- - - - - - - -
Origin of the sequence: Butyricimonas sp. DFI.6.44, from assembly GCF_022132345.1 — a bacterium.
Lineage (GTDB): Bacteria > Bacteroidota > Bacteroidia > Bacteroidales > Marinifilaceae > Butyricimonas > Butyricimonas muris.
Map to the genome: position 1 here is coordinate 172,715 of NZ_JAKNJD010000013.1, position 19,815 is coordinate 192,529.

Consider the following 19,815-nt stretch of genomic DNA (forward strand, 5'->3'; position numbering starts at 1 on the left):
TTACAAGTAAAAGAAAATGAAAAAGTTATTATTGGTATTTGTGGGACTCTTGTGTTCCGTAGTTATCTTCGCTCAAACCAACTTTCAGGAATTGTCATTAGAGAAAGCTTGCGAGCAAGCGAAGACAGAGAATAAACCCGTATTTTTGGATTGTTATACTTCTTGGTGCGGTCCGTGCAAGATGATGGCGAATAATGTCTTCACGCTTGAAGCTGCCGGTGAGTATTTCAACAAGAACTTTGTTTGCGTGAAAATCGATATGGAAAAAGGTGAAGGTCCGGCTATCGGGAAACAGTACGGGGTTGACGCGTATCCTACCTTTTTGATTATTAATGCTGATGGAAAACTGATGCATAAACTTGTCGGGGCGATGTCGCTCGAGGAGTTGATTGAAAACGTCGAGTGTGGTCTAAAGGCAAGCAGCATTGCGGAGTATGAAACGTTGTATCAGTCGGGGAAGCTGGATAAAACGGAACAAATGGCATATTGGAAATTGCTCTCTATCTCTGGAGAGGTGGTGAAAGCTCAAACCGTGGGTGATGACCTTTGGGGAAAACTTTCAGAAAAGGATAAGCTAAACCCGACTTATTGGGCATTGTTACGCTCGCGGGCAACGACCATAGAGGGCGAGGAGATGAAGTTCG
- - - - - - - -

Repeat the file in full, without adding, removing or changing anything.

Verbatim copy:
Origin of the sequence: Butyricimonas sp. DFI.6.44, from assembly GCF_022132345.1 — a bacterium.
Lineage (GTDB): Bacteria > Bacteroidota > Bacteroidia > Bacteroidales > Marinifilaceae > Butyricimonas > Butyricimonas muris.
Map to the genome: position 1 here is coordinate 172,715 of NZ_JAKNJD010000013.1, position 19,815 is coordinate 192,529.

Consider the following 19,815-nt stretch of genomic DNA (forward strand, 5'->3'; position numbering starts at 1 on the left):
TTACAAGTAAAAGAAAATGAAAAAGTTATTATTGGTATTTGTGGGACTCTTGTGTTCCGTAGTTATCTTCGCTCAAACCAACTTTCAGGAATTGTCATTAGAGAAAGCTTGCGAGCAAGCGAAGACAGAGAATAAACCCGTATTTTTGGATTGTTATACTTCTTGGTGCGGTCCGTGCAAGATGATGGCGAATAATGTCTTCACGCTTGAAGCTGCCGGTGAGTATTTCAACAAGAACTTTGTTTGCGTGAAAATCGATATGGAAAAAGGTGAAGGTCCGGCTATCGGGAAACAGTACGGGGTTGACGCGTATCCTACCTTTTTGATTATTAATGCTGATGGAAAACTGATGCATAAACTTGTCGGGGCGATGTCGCTCGAGGAGTTGATTGAAAACGTCGAGTGTGGTCTAAAGGCAAGCAGCATTGCGGAGTATGAAACGTTGTATCAGTCGGGGAAGCTGGATAAAACGGAACAAATGGCATATTGGAAATTGCTCTCTATCTCTGGAGAGGTGGTGAAAGCTCAAACCGTGGGTGATGACCTTTGGGGAAAACTTTCAGAAAAGGATAAGCTAAACCCGACTTATTGGGCATTGTTACGCTCGCGGGCAACGACCATAGAGGGCGAGGAGATGAAGTTCG